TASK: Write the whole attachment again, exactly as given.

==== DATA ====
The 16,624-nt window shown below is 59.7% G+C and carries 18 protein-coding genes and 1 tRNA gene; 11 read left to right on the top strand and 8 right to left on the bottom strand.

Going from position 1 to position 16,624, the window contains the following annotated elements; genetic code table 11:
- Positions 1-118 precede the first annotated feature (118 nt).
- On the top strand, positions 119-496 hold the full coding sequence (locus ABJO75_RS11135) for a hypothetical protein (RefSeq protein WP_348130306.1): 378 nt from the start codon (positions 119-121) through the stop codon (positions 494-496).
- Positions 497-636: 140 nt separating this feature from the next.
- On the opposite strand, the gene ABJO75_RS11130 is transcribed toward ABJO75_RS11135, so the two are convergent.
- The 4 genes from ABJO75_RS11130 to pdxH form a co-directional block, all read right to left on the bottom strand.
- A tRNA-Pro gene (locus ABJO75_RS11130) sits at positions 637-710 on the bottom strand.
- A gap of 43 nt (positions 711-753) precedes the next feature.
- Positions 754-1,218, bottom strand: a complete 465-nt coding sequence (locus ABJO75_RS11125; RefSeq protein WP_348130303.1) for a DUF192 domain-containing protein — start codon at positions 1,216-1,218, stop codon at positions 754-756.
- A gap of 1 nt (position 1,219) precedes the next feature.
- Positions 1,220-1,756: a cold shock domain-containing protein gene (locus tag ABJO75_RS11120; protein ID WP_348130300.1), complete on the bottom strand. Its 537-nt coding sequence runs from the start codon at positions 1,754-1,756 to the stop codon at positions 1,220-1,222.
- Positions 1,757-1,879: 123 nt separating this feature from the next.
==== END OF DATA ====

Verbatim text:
The 16,624-nt window shown below is 59.7% G+C and carries 18 protein-coding genes and 1 tRNA gene; 11 read left to right on the top strand and 8 right to left on the bottom strand.

Going from position 1 to position 16,624, the window contains the following annotated elements; genetic code table 11:
- Positions 1-118 precede the first annotated feature (118 nt).
- On the top strand, positions 119-496 hold the full coding sequence (locus ABJO75_RS11135) for a hypothetical protein (RefSeq protein WP_348130306.1): 378 nt from the start codon (positions 119-121) through the stop codon (positions 494-496).
- Positions 497-636: 140 nt separating this feature from the next.
- On the opposite strand, the gene ABJO75_RS11130 is transcribed toward ABJO75_RS11135, so the two are convergent.
- The 4 genes from ABJO75_RS11130 to pdxH form a co-directional block, all read right to left on the bottom strand.
- A tRNA-Pro gene (locus ABJO75_RS11130) sits at positions 637-710 on the bottom strand.
- A gap of 43 nt (positions 711-753) precedes the next feature.
- Positions 754-1,218, bottom strand: a complete 465-nt coding sequence (locus ABJO75_RS11125; RefSeq protein WP_348130303.1) for a DUF192 domain-containing protein — start codon at positions 1,216-1,218, stop codon at positions 754-756.
- A gap of 1 nt (position 1,219) precedes the next feature.
- Positions 1,220-1,756: a cold shock domain-containing protein gene (locus tag ABJO75_RS11120; protein ID WP_348130300.1), complete on the bottom strand. Its 537-nt coding sequence runs from the start codon at positions 1,754-1,756 to the stop codon at positions 1,220-1,222.
- Positions 1,757-1,879: 123 nt separating this feature from the next.